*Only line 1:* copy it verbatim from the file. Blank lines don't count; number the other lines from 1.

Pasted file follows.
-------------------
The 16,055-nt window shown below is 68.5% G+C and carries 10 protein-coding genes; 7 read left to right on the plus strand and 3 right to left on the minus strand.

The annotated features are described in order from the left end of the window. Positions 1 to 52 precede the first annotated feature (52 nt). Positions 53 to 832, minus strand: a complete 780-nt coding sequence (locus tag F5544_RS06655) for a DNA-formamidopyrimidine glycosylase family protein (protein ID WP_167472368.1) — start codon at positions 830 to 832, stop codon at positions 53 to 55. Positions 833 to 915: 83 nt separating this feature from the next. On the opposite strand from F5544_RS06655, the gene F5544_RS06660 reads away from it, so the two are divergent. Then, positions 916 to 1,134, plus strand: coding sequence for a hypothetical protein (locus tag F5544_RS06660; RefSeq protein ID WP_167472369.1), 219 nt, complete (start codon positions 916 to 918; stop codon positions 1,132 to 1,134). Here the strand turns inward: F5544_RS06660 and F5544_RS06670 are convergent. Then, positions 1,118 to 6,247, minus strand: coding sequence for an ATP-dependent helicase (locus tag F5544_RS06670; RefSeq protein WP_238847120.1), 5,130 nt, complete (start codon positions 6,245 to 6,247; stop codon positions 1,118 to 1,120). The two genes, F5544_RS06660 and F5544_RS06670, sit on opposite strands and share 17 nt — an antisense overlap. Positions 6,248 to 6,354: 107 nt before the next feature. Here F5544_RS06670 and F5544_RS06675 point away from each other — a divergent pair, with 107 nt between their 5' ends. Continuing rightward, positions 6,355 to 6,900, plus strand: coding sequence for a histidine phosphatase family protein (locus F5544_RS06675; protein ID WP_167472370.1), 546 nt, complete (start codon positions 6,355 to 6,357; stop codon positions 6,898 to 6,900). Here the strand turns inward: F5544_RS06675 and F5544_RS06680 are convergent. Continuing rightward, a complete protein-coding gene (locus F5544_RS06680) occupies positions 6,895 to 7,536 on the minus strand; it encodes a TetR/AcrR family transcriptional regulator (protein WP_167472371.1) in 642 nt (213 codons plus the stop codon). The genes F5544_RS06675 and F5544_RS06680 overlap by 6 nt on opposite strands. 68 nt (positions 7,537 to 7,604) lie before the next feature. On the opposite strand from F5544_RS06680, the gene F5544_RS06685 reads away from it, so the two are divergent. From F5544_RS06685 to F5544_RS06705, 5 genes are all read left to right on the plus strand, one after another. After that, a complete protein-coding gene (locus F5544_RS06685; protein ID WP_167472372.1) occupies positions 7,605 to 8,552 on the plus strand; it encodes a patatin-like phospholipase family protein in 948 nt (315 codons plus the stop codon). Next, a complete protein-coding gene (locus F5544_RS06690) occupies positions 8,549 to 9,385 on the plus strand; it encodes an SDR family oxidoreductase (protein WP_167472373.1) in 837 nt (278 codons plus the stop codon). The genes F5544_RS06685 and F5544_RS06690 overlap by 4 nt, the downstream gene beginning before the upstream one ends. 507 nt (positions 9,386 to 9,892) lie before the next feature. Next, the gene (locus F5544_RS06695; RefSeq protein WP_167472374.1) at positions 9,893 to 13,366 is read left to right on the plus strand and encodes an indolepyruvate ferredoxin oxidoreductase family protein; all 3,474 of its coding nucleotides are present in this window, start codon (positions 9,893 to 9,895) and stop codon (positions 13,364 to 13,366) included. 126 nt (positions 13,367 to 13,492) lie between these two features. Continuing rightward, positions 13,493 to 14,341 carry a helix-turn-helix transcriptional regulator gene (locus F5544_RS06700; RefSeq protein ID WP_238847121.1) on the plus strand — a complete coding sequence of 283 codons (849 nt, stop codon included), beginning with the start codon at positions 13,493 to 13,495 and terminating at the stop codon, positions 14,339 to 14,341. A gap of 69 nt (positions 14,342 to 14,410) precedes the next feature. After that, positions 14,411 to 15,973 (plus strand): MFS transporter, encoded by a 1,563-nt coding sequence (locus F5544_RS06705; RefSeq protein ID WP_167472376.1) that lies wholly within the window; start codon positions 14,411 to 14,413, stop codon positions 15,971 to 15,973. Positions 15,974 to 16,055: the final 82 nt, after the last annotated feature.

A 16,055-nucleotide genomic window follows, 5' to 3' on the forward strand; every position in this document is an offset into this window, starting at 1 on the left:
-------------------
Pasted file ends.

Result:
The 16,055-nt window shown below is 68.5% G+C and carries 10 protein-coding genes; 7 read left to right on the plus strand and 3 right to left on the minus strand.